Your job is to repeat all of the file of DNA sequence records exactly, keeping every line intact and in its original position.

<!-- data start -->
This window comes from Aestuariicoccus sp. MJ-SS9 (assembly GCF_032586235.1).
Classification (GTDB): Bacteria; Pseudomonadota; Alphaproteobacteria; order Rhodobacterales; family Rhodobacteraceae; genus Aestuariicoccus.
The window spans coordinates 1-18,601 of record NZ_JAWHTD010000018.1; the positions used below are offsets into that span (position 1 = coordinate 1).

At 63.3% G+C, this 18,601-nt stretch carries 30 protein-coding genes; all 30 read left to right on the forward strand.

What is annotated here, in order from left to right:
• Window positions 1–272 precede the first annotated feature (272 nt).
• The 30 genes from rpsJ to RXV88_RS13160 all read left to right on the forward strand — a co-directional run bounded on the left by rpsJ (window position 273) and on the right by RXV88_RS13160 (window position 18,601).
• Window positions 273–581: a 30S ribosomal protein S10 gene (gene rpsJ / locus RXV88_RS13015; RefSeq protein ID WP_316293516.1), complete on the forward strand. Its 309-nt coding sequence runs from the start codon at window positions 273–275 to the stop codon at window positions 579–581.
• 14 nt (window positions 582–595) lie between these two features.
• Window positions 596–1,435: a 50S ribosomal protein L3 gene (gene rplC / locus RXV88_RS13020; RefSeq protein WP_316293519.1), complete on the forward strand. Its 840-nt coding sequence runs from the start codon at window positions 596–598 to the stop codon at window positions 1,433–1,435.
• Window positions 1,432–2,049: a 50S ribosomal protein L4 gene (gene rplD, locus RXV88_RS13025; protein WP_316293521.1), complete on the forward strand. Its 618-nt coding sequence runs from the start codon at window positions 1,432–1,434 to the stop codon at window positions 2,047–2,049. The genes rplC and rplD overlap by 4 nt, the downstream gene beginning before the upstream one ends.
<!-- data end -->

This window comes from Aestuariicoccus sp. MJ-SS9 (assembly GCF_032586235.1).
Classification (GTDB): Bacteria; Pseudomonadota; Alphaproteobacteria; order Rhodobacterales; family Rhodobacteraceae; genus Aestuariicoccus.
The window spans coordinates 1-18,601 of record NZ_JAWHTD010000018.1; the positions used below are offsets into that span (position 1 = coordinate 1).

At 63.3% G+C, this 18,601-nt stretch carries 30 protein-coding genes; all 30 read left to right on the forward strand.

What is annotated here, in order from left to right:
• Window positions 1–272 precede the first annotated feature (272 nt).
• The 30 genes from rpsJ to RXV88_RS13160 all read left to right on the forward strand — a co-directional run bounded on the left by rpsJ (window position 273) and on the right by RXV88_RS13160 (window position 18,601).
• Window positions 273–581: a 30S ribosomal protein S10 gene (gene rpsJ / locus RXV88_RS13015; RefSeq protein ID WP_316293516.1), complete on the forward strand. Its 309-nt coding sequence runs from the start codon at window positions 273–275 to the stop codon at window positions 579–581.
• 14 nt (window positions 582–595) lie between these two features.
• Window positions 596–1,435: a 50S ribosomal protein L3 gene (gene rplC / locus RXV88_RS13020; RefSeq protein WP_316293519.1), complete on the forward strand. Its 840-nt coding sequence runs from the start codon at window positions 596–598 to the stop codon at window positions 1,433–1,435.
• Window positions 1,432–2,049: a 50S ribosomal protein L4 gene (gene rplD, locus RXV88_RS13025; protein WP_316293521.1), complete on the forward strand. Its 618-nt coding sequence runs from the start codon at window positions 1,432–1,434 to the stop codon at window positions 2,047–2,049. The genes rplC and rplD overlap by 4 nt, the downstream gene beginning before the upstream one ends.